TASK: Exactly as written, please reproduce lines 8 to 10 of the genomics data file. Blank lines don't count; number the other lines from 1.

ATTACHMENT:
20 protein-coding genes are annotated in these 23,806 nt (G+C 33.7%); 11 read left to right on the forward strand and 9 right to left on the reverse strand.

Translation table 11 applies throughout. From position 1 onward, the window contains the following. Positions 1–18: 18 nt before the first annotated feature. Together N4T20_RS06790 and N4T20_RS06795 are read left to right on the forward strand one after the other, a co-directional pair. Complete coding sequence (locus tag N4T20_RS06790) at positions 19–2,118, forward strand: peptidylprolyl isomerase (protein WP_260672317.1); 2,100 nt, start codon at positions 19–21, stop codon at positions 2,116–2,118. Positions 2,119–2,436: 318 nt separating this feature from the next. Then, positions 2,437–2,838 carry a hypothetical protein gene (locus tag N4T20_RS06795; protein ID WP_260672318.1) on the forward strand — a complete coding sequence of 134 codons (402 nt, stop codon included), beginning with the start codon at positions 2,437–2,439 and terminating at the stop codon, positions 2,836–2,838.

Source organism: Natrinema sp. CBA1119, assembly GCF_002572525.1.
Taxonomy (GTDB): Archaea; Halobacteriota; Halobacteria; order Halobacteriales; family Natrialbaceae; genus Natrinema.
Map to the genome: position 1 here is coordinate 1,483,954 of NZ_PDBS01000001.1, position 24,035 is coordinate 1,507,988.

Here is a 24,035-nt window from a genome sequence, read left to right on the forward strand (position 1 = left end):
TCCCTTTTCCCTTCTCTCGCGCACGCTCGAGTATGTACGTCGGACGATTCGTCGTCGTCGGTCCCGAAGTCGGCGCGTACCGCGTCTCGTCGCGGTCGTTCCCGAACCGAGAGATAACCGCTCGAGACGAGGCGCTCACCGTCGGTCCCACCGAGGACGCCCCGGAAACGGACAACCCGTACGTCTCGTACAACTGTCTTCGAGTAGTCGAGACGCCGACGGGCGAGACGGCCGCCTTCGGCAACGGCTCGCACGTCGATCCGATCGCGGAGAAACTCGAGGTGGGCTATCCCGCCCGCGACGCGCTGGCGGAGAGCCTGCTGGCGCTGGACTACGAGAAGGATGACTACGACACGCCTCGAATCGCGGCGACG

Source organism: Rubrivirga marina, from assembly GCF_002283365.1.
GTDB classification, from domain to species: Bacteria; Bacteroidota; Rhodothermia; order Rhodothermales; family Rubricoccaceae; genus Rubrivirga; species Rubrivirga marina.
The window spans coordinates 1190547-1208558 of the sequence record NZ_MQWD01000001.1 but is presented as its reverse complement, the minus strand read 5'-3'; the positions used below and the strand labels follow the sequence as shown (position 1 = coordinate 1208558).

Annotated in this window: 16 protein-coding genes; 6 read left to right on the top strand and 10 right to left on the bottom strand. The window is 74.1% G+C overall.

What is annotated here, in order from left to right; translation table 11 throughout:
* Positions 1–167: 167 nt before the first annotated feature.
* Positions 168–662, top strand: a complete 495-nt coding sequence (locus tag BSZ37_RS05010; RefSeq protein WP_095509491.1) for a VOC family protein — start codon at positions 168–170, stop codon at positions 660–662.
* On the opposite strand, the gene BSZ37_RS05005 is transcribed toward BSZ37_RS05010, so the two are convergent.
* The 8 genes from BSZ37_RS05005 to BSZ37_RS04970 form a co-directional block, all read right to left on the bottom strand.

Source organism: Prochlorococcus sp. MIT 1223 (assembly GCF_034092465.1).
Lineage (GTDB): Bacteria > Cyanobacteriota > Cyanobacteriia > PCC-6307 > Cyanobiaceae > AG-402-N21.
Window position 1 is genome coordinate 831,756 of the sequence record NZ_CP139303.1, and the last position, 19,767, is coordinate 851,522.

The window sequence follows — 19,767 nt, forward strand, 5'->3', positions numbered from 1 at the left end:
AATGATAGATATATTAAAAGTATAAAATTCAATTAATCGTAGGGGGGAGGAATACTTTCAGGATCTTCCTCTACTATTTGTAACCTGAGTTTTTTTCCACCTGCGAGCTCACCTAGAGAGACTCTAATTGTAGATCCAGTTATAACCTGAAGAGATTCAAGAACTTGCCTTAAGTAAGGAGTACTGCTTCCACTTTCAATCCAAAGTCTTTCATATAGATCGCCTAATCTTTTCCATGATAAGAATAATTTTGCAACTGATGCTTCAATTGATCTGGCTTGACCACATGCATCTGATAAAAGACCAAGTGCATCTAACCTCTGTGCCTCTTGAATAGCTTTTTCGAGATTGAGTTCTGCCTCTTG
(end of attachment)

Source organism: Rubrivirga marina, from assembly GCF_002283365.1.
GTDB classification, from domain to species: Bacteria; Bacteroidota; Rhodothermia; order Rhodothermales; family Rubricoccaceae; genus Rubrivirga; species Rubrivirga marina.
The window spans coordinates 1190547-1208558 of the sequence record NZ_MQWD01000001.1 but is presented as its reverse complement, the minus strand read 5'-3'; the positions used below and the strand labels follow the sequence as shown (position 1 = coordinate 1208558).